GOWDY’S LEGACY: A BIG HEART, A COMMAND OF THE MICROPHONE, A NATURAL WARMTH AND A WILLINGNESS TO HELP OTHERS
Who are the only broadcasters to voice an NBA Final, NCAA Final, a World Series and a Super Bowl? The answer: only one, Curt Gowdy. For fun, add 12 granddaddies as Curt referenced Rose Bowls. And if not enough, Curt did hockey too during ABC’s 1968 and ’76 Olympic coverage.
Name those who’ve received the broadcast award from the Pro Football, Basketball and Baseball Halls of Fame. If you answered Curt Gowdy and Dick Enberg you’re spot on. They’re the only two.
Bottom line. From the mid ‘60s to the late ‘70s, there was no bigger network play-by-play man in America than the avuncular Curt, born 100 years ago this Wednesday, July 31st.
He was so popular and beloved that ABC Sports president Roone Arledge wanted him as the play-by-play announcer for Monday Night Football when the network launched its prime-time NFL coverage in 1970. But Gowdy had an ironclad contract with NBC and wouldn’t budge.
Curt got into broadcasting by accident. He suffered an injury while playing basketball for the University of Wyoming and was forced to undergo spinal surgery. While recovering, a local radio station in Cheyenne asked him to do a football broadcast. He told the station manager that he had never done play-by-by-play. The manager said, “Curt, it’s either you or my wife and she certainly hasn’t done any.” A star was born.
Later recruited to Oklahoma, he did OU football, coached by the nationally prominent Bud Wilkinson and OSU basketball under Olympic coach Hank Iba.
It was in the Sooner State where he caught the attention of CBS Sports Director Red Barber who used Gowdy on a network radio football broadcast. And it was in Oklahoma City where he made a name for himself doing baseball while handling play-by-play for the Indians of the Texas League.
When the Yankees had an opening for a broadcaster in 1949, Jack Slocum, working on behalf of sponsor Wheaties recommended Gowdy to lead voice Mel Allen. Slocum liked his relaxed style, so did Mel. General Manager George Weiss and Broadcast Director Trevor Adams concurred. Although he had seen only one Major League game in his entire life, Gowdy got the biggest break of his career. On opening day in 1949, there he was, sitting near Allen, calling Yankee games.
“I was scared to death, nervous and tense. Mel taught me a lot, from weaving in commercials to paying attention to detail. He liked to go back and forth on the air which I had never done,” Gowdy reminisced.
With Mel locked in at Yankee Stadium, Curt knew that to grown he would have to find a number one gig with another team. In 1951, he moved up to Boston with his wife Jerre and their family to become the lead voice of the Red Sox. There, he developed a friendship with the great Ted Williams and called the Hall of Famer’s final at bat, a home run in 1960.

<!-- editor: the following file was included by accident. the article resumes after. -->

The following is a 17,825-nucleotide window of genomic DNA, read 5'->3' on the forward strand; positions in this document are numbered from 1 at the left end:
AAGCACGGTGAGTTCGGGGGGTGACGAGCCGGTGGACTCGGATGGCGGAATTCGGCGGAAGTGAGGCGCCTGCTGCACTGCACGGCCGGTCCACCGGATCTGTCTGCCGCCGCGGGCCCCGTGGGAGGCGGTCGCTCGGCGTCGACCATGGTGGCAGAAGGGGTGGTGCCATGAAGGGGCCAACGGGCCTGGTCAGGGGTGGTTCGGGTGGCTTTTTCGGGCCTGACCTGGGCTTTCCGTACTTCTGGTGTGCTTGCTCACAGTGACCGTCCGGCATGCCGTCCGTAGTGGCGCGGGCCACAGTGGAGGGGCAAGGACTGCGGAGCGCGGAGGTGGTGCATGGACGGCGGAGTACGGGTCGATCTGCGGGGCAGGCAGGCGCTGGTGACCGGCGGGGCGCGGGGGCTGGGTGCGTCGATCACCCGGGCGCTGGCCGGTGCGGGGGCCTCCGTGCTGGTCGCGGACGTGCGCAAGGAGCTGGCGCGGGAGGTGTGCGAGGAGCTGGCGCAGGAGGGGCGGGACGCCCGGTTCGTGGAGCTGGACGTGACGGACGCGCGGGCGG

By the 1950s, NBC started using him on NBA games with Lindsey Nelson and on the 1958 World Series with Mel Allen.
In 1962, Gowdy began voicing AFL games for ABC and transitioned with the package when it went to NBC in 1965. When the leagues merged in 1970 and NBC had the AFC package, Curt continued as the network’s lead football voice through 1979. In all, he did 7 Super Bowls, including the first which was carried by both CBS and NBC.
His recollection of the first, formally the AFL-NFL Championship Game, was that it was more a battle between the two networks than the Packers and Chiefs. “Vince Lombardi said it himself in the days leading to the game. It was true. Every five minutes during the game, executives of both networks were calling New York for the latest on the ratings. Even though CBS had the dominant NFL, we at NBC did fairly well (22.6 for CBS and an 18.5 for NBC),” he told an interviewer years later .
The sunniest moment of Gowdy’s star studded career was Super Bowl III, the Namath guarantee game, the stunning upset by the Jets over the mighty Baltimore Colts.
Curt insisted that although he had been the unofficial Voice of the AFL for seven seasons, he had no rooting interest in the game. Yet there had to be joy in his voice, ”Ladies and gentlemen, we’re sitting in on history. No one thought it would be close and the Jets almost shut out the mighty Colts.” Still, Curt mollified Colts’ fans after the crushing loss, “(Jets coach) Weeb Ewbank coached (Colts coach) Shula and says Don will be a great coach.” Indeed.
Earlier that 1968-69 season, Gowdy was behind the mic for the famous Heidi Game when a tight Jets-Oakland telecast was cut off in the final couple minutes for the popular children’s film. When Gowdy came down to the truck after the game, he was told that half the country didn’t see the finish. Curt was asked to go back to the booth to recreate the last minute over taped film. From his recreated commentary it’s obvious that he knew the result, “The Jets will never lose a more heartbreaking game,” Gowdy said in his recreation of the final minute. In New York, the end of the game was shown on WNBC-TV at 11:20pm. By then, New York sports fans were heartbroken.